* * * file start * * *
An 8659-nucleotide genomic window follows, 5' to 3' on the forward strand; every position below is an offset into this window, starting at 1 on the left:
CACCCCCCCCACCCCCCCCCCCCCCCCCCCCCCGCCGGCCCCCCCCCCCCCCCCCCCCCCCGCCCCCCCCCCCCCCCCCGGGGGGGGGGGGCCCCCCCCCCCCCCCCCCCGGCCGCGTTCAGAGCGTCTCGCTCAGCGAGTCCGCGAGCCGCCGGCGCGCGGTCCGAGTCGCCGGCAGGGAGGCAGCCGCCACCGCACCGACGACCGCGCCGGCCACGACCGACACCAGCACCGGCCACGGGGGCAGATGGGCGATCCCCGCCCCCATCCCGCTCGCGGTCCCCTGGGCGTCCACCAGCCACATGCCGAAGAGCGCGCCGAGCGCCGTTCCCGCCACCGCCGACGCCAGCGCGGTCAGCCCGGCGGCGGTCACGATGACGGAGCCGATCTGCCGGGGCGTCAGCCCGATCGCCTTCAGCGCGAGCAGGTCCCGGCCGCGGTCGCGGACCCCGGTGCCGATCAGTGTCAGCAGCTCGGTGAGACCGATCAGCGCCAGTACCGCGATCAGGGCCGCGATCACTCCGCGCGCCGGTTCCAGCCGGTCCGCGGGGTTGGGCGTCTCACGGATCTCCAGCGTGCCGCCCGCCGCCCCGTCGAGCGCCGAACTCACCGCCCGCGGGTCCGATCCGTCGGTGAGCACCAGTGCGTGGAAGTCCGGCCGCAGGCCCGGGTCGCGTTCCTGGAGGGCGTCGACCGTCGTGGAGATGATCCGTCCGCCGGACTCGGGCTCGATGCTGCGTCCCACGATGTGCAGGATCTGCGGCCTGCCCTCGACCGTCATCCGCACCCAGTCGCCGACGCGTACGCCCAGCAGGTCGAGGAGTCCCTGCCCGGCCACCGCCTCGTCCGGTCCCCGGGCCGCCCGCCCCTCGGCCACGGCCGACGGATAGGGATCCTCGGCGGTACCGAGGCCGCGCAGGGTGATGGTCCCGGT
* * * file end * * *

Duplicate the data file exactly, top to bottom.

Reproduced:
An 8659-nucleotide genomic window follows, 5' to 3' on the forward strand; every position below is an offset into this window, starting at 1 on the left:
CACCCCCCCCACCCCCCCCCCCCCCCCCCCCCCGCCGGCCCCCCCCCCCCCCCCCCCCCCCGCCCCCCCCCCCCCCCCCGGGGGGGGGGGGCCCCCCCCCCCCCCCCCCCGGCCGCGTTCAGAGCGTCTCGCTCAGCGAGTCCGCGAGCCGCCGGCGCGCGGTCCGAGTCGCCGGCAGGGAGGCAGCCGCCACCGCACCGACGACCGCGCCGGCCACGACCGACACCAGCACCGGCCACGGGGGCAGATGGGCGATCCCCGCCCCCATCCCGCTCGCGGTCCCCTGGGCGTCCACCAGCCACATGCCGAAGAGCGCGCCGAGCGCCGTTCCCGCCACCGCCGACGCCAGCGCGGTCAGCCCGGCGGCGGTCACGATGACGGAGCCGATCTGCCGGGGCGTCAGCCCGATCGCCTTCAGCGCGAGCAGGTCCCGGCCGCGGTCGCGGACCCCGGTGCCGATCAGTGTCAGCAGCTCGGTGAGACCGATCAGCGCCAGTACCGCGATCAGGGCCGCGATCACTCCGCGCGCCGGTTCCAGCCGGTCCGCGGGGTTGGGCGTCTCACGGATCTCCAGCGTGCCGCCCGCCGCCCCGTCGAGCGCCGAACTCACCGCCCGCGGGTCCGATCCGTCGGTGAGCACCAGTGCGTGGAAGTCCGGCCGCAGGCCCGGGTCGCGTTCCTGGAGGGCGTCGACCGTCGTGGAGATGATCCGTCCGCCGGACTCGGGCTCGATGCTGCGTCCCACGATGTGCAGGATCTGCGGCCTGCCCTCGACCGTCATCCGCACCCAGTCGCCGACGCGTACGCCCAGCAGGTCGAGGAGTCCCTGCCCGGCCACCGCCTCGTCCGGTCCCCGGGCCGCCCGCCCCTCGGCCACGGCCGACGGATAGGGATCCTCGGCGGTACCGAGGCCGCGCAGGGTGATGGTCCCGGT